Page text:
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The famous Olympics rainbow rings symbol was designed in 1912 by Baron Pierre de Coubertin. It depicts five interlocking rings in five colours: blue, yellow, black, green, and red -- each one said to represent the five continents. Along with the white background, the Olympic flag contains the colours of all national flags at the time. The use of the symbol in an Olympic game was delayed by World War I, and the rings could first be seen during the 1920 games in Antwerp. Being born before the advent of modern corporate branding, early use of the symbol varied somewhat. For example, the rings are noticeably further apart in Olympic emblems from the 1930s. Afterwards, the specifications have been tightened. They are now subject to strict rules which regulate exactly how the rings are placed and what color tones to use.
In 1986, the IOC officially decided to add gaps between the Olympic rings to be able to reproduce the rings as accurately as possible using the available print technology of the time.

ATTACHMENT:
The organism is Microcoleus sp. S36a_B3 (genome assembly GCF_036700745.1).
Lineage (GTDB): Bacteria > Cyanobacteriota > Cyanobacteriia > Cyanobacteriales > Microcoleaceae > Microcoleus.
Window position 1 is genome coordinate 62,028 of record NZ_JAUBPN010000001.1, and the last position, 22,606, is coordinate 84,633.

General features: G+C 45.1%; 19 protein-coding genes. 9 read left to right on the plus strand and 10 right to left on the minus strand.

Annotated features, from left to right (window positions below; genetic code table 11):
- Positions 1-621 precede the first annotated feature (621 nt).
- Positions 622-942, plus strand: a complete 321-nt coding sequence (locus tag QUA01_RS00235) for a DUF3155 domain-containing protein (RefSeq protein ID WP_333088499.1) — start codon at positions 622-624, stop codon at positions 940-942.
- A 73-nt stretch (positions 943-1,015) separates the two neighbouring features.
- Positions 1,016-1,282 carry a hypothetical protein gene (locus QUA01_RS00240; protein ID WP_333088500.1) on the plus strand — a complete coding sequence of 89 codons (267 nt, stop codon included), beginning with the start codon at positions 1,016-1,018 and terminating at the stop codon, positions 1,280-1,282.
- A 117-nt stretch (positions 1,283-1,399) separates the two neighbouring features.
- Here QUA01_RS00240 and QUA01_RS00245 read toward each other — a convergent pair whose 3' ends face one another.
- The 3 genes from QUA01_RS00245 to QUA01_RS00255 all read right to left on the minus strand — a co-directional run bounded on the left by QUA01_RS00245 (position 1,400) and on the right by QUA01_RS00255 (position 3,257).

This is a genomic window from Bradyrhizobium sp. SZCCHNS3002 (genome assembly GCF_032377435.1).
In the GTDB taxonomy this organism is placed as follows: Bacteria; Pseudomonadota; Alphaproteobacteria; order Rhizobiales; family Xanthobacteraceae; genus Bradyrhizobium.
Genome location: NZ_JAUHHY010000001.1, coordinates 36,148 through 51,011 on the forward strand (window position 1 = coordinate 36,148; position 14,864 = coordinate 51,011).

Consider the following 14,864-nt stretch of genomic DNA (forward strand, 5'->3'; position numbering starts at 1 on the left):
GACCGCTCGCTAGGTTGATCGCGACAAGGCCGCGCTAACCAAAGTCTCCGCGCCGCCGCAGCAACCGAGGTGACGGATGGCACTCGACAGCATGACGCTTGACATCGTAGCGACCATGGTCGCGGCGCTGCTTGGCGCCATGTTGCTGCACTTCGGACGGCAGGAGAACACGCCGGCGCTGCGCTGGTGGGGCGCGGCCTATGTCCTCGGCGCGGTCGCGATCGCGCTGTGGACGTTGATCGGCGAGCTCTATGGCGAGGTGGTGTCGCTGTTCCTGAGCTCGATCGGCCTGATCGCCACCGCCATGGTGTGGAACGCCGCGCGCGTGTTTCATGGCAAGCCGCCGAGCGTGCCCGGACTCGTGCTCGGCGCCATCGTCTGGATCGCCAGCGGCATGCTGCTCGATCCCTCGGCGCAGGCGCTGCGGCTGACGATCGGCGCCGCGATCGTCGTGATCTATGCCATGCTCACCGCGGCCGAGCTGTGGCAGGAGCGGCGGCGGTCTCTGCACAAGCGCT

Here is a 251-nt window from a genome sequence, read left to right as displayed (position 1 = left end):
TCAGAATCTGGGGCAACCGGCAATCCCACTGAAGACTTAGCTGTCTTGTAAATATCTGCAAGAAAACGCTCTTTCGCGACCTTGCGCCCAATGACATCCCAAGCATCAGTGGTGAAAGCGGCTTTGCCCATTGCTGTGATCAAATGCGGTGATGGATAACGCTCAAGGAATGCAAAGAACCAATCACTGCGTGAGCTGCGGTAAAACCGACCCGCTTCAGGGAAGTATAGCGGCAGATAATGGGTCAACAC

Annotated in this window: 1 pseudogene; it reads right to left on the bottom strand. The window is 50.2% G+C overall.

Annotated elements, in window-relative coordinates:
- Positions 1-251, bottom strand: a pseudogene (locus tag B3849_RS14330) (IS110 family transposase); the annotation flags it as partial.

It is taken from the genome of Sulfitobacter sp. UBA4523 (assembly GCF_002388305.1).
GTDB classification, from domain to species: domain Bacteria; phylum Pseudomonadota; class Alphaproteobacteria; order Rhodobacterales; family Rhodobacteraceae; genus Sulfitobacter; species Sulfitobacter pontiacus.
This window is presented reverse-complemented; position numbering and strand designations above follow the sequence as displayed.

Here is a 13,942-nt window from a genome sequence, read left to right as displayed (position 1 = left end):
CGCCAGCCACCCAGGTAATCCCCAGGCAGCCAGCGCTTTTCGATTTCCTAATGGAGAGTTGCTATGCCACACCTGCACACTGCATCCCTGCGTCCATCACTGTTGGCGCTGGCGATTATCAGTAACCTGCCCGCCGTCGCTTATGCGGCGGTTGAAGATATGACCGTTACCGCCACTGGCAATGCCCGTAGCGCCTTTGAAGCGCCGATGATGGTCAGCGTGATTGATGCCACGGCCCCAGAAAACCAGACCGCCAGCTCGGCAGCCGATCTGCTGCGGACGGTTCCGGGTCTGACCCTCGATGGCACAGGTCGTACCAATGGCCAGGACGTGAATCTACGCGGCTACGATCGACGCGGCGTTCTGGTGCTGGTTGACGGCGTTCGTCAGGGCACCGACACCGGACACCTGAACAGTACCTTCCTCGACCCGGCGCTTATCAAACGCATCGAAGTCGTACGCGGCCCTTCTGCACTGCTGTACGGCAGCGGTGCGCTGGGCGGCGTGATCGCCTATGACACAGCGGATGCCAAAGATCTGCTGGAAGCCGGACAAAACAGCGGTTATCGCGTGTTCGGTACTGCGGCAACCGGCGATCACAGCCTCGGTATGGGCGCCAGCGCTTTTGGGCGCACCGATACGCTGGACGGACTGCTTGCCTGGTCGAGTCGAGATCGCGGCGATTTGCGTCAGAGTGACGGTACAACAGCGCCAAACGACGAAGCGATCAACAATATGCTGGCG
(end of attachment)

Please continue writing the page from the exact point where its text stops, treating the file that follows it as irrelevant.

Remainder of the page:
As approved in 2010 by the IOC Executive Board, the official version of the Olympic rings returned to its original, seamlessly interlaced design, fulfilling Coubertin's vision.
Each Olympic Game has a unique emblem created for it. Since at least the 1932 Los Angeles games, the emblem has included the Olympic rings. The emblem is usually presented 4-5 years ahead of the game, well before the preceding games. The Olympic Games are awarded well in advance through a process were presumptive cities are invited to bid to host the games. In the present-day bidding process, all applicant cities create a logo to symbolise the bid. The rules for these logos are strict, and they need approval from the IOC. At first, the logos have to include the words "Applicant City" and are forbidden to include the Olympic rings. Once a bid is shortlisted as a "Candidate City", it is allowed to create what the IOC calls an emblem. The emblem consists of the bid logo with the Olympic rings added. The term "Applicant City" is swapped for "Candidate City". If a bid wins the right to host the games, they bid logo usually remains in use as an interim logo, minus the words "Candidate City". The bid logos aren't used to represent the games once they take place. The National Olympic Committees (NOC) also have their own emblems, consisting of a logo of national relevance and the Olympic rings.